Thomas: So Jack, what about those jerseys in the bookstore?
Aidan Thomas | Monday, March 1, 2021
“As those rules are developed, it is our strong desire that student-athletes be allowed to benefit directly from allowing their name, image and performance history to be used in the game”.
Brave words, Jack.
When Notre Dame athletic director Jack Swarbrick came out with that quote, the news spread like wildfire — no Notre Dame in the new EA Sports College Football game? One of the biggest brands in college sports taken away? Jokes rolled in — would EA basically ignore it and create some pseudo-Irish team? Some keyboard warriors sarcastically suggested using the “South Bend Leprechauns” as a moniker, essentially bypassing Notre Dame’s resistance to their use of the logo. All of that is an interesting point, and how the production of the game proceeds remains to be seen, with a lot of the details likely to be worked out after the upcoming name, image and likeness (NIL) vote that is expected to make revolutionary changes as to how collegiate athletes can benefit from their personal brands.
But let’s revisit the brave words from Mr. Swarbrick. To be clear, before I go any further, I think the individual decision was a great move. The NIL vote is a much-needed change in college sports, as the inability for college athletes to capitalize on personal branding opportunities was ridiculous, and it led to inconsistent rulings from the NCAA on related issues. One such inconsistent ruling was directly related to Notre Dame, when women’s basketball legend and Final Four hero Arike Ogunbowale was permitted to be on Dancing with the Stars. The stated reasoning behind this was that Ogunbowale’s appearance was not directly related to her basketball career, although it was evident her fame from hitting consecutive buzzer-beaters to help the Irish win a championship was helpful — to say the least — in generating some of these opportunities.
So yes, I think it’s good that Notre Dame withdrew, at least for now, from the EA Sports game. But, let’s not ignore the hypocrisy that is simply dripping from Jack Swarbrick’s comments. It’s easy for Swarbrick to issue a nice-sounding quote about putting the students first and ascend to his almighty throne as a champion for student rights, but isn’t Notre Dame just as guilty as pretty much any other program in the country at taking advantage of NIL?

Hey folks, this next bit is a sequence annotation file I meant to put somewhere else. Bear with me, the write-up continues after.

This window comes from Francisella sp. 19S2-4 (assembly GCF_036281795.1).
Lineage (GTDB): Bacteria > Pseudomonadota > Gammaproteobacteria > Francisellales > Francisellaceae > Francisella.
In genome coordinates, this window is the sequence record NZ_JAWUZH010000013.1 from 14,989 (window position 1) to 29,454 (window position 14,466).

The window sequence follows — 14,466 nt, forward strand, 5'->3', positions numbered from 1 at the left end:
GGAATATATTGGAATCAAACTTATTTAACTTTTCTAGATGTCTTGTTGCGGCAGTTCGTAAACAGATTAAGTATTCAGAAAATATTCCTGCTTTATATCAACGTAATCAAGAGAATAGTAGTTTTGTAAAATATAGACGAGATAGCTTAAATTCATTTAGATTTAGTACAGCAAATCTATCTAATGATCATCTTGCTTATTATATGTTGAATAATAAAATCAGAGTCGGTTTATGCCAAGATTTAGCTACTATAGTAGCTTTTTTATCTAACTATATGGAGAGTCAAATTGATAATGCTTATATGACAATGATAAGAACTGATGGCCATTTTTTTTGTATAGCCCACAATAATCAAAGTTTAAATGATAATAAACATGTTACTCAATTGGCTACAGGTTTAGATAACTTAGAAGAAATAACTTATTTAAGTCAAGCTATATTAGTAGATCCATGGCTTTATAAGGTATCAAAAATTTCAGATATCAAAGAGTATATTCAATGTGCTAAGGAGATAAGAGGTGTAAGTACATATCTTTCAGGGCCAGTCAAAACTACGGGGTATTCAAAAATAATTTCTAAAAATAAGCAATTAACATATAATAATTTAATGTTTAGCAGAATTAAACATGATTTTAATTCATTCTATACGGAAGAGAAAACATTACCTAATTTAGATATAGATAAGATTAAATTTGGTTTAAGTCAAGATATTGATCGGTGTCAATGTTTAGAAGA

What about all those football jerseys in the bookstore? Is it a coincidence that the No. 12 football jersey is so prominently displayed and the best-seller? Does that bear no relation to a certain No. 12 who became the winningest quarterback in Notre Dame football history this past fall? No? Just a random No. 12? What a coincidence. Much like EA Sports had to shelve their NCAA football game for having game characters like “Notre Dame Quarterback No. 12.” It’s not fooling anyone. Everyone buying the jersey knows they are buying an Ian Book jersey.
A quick visit to the bookstore also reveals a few other of the more common numbers present on the purchasable football jerseys: No. 6 (definitely not related to Jeremiah Owusu-Koramoah, Notre Dame’s star linebacker and likely first-round pick), and No. 11 (certainly not transfer wide receiver Ben Skowronek). Notre Dame is directly capitalizing on the fame — or at least campus-wide popularity — of their top athletes on their most prominent athletic team. Jerseys are a clear and direct implication of using name, image and likeness without compensating athletes. But for Jack Swarbrick, video games is where he draws the line? Was it a profit calculation — the risk of getting involved in a potential NIL lawsuit prior to the vote wasn’t worth being in the game. The Notre Dame brand transcends EA Sports, and it certainly doesn’t need to be in the game to survive in the modern era, despite some arguments that it could harm recruiting. So Swarbrick isn’t exactly making some monumental sacrifice for his student-athletes here, and let’s not just look over all the tangible “coincidences” he could take out of the bookstore that harm the NIL movement directly.
That’s a lot of coincidences for someone who’s trying to plant his flag as a student-first guy who doesn’t want a video game taking advantage of his athletes. The hypocrisy is particularly noticeable when you consider the upcoming company, MOGL, co-founded by former Notre Dame quarterback Brandon Wimbush, dedicated to providing a digital agency for college athletes to maximize their brand-building opportunities. Wimbush and his co-founder — and fellow Notre Dame graduate — Ayden Syal, have made appearances at Notre Dame events to promote the company. As that company, looking to empower athletes in the NIL era, gains publicity, while being spearheaded by two Notre Dame graduates, including a former quarterback, Swarbrick’s comments ring even more hollow.
So please save us your hero-talk, your made-for-press comments designed to make it sound like your for the athletes. And maybe focus on what you could have already done to help in the name, image and likeness revolution — for starters maybe taking those “12” Notre Dame football jerseys off the shelves.
The views expressed in this column are those of the author and not necessarily those of The Observer.